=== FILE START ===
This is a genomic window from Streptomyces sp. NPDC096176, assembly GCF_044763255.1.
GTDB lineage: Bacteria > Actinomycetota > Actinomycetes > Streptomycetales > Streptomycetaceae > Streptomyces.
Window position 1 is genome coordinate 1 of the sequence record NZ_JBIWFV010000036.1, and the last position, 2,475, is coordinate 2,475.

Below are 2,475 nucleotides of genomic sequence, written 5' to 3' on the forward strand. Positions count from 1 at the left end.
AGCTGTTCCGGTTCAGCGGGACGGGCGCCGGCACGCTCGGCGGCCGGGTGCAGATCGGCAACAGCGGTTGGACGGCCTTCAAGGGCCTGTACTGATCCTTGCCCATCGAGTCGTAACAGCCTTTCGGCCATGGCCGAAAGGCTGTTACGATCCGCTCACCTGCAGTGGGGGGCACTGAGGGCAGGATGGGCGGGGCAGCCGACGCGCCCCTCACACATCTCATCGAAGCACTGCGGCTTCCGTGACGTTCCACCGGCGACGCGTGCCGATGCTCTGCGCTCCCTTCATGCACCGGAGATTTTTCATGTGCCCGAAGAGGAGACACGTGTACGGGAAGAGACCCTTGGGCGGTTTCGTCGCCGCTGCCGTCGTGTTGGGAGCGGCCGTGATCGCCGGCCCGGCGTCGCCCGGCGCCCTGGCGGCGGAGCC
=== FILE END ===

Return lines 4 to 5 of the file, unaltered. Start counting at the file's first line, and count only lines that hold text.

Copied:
Below are 2,475 nucleotides of genomic sequence, written 5' to 3' on the forward strand. Positions count from 1 at the left end.
AGCTGTTCCGGTTCAGCGGGACGGGCGCCGGCACGCTCGGCGGCCGGGTGCAGATCGGCAACAGCGGTTGGACGGCCTTCAAGGGCCTGTACTGATCCTTGCCCATCGAGTCGTAACAGCCTTTCGGCCATGGCCGAAAGGCTGTTACGATCCGCTCACCTGCAGTGGGGGGCACTGAGGGCAGGATGGGCGGGGCAGCCGACGCGCCCCTCACACATCTCATCGAAGCACTGCGGCTTCCGTGACGTTCCACCGGCGACGCGTGCCGATGCTCTGCGCTCCCTTCATGCACCGGAGATTTTTCATGTGCCCGAAGAGGAGACACGTGTACGGGAAGAGACCCTTGGGCGGTTTCGTCGCCGCTGCCGTCGTGTTGGGAGCGGCCGTGATCGCCGGCCCGGCGTCGCCCGGCGCCCTGGCGGCGGAGCC